Current Federal Programs Still Leave a Digital Divide

WASHINGTON — Despite progress, current federal government programs, including the FCC’s Universal Service Fund and the Department of Agriculture’s Rural Utility Service program, have not yet completed the work of closing the digital divide.

This is according to a new report from the U.S. Congress Joint Economic Committee. The report, "America's Digital Divide, September 2017," calls for prioritizing rural broadband expansion in any national comprehensive infrastructure plan that will be debated in the 115th Congress.

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The Urban-Rural Divide
Access is at its worst in rural America where only 61 percent have access to broadband internet.

Barriers to Broadband
Most internet infrastructure in the United States is privately owned and operated. Because of this, whether or not broadband is extended to a particular community is typically a result of a simple calculation: whether the company installing facilities to provide internet service is able to generate enough revenue on internet subscriptions to cover their upfront costs and earn a profit. This calculation tends to favor investment in urban and suburban areas, where people are tightly clustered.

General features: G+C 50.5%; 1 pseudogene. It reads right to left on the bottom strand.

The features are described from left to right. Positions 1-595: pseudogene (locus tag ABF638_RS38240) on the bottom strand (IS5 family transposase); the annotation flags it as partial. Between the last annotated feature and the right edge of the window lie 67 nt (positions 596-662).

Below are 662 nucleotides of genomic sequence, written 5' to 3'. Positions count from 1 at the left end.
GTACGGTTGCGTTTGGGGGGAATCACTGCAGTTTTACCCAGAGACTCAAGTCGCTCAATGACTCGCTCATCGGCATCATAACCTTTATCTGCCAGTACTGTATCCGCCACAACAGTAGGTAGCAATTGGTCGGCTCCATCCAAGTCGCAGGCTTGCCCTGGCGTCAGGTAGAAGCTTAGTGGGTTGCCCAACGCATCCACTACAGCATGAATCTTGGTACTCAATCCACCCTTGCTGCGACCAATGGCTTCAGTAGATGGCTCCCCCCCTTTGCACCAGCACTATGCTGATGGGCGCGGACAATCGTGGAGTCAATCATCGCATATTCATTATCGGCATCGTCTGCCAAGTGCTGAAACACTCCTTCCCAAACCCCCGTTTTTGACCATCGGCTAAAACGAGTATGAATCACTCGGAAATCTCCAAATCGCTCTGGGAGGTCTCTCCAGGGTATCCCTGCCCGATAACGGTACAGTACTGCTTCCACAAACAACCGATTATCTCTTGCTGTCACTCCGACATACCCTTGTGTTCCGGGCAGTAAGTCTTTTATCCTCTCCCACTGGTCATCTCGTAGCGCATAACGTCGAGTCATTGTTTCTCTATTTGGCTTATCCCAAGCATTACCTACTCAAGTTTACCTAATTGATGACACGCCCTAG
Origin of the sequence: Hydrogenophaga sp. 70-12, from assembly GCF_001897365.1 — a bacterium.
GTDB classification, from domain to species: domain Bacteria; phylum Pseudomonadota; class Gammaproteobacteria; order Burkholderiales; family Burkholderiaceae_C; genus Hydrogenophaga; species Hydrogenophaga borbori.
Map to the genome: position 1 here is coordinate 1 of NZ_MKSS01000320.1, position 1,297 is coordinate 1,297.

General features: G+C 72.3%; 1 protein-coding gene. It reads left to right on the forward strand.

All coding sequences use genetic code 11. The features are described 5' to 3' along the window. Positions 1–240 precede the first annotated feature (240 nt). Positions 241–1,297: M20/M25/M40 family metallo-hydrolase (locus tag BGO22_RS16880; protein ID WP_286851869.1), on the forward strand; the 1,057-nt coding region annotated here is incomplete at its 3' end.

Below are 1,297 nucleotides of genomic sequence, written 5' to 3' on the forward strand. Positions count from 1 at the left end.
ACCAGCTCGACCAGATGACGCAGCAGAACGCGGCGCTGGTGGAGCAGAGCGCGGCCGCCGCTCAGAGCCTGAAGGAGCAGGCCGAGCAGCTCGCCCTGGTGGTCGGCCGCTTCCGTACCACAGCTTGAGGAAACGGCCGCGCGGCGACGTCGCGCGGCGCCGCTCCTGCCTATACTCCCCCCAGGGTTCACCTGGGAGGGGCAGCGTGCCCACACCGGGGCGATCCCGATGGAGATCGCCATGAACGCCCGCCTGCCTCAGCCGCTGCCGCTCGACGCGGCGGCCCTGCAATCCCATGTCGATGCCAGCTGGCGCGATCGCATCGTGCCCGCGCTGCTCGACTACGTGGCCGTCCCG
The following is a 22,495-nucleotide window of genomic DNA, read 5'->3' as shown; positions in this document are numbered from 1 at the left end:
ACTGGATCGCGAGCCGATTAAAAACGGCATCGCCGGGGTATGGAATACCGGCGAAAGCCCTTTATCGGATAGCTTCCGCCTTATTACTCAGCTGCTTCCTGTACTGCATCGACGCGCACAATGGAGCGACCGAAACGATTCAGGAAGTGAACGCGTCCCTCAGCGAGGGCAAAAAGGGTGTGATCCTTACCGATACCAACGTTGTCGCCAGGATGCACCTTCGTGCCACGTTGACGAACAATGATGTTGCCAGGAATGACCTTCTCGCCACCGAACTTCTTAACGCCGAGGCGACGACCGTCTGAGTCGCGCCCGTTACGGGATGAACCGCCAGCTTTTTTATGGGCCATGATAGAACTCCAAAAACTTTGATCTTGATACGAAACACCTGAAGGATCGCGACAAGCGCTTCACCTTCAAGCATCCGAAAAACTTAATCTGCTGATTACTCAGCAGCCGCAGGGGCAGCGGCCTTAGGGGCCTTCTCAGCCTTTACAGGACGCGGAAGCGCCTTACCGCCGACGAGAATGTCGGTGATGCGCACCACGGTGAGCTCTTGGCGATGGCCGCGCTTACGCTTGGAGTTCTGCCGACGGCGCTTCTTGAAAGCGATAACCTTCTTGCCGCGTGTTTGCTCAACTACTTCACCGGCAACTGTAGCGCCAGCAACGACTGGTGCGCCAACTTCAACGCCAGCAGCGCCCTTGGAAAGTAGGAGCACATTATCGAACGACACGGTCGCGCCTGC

Disparities in Access Across Households
Even where broadband is available, disparities in adoption persist across households. The report isolates sharp divides based on income, age, and race as well as lack of interest due to insufficient computer knowledge.

Congressional Action
The report concludes that Congress must prioritize rural broadband expansion in any national comprehensive infrastructure plan debated in the 115th Congress. It is unrealistic to expect the private sector to fully bear the costs of building out broadband infrastructure to many areas of the country where the cost calculation does not make sense for them. Congress must close this gap by taking on a portion of those costs. The 2010 National Broadband Plan estimated that $24 billion of federal investment is necessary to bring all of rural America up to an adequate level of broadband service.


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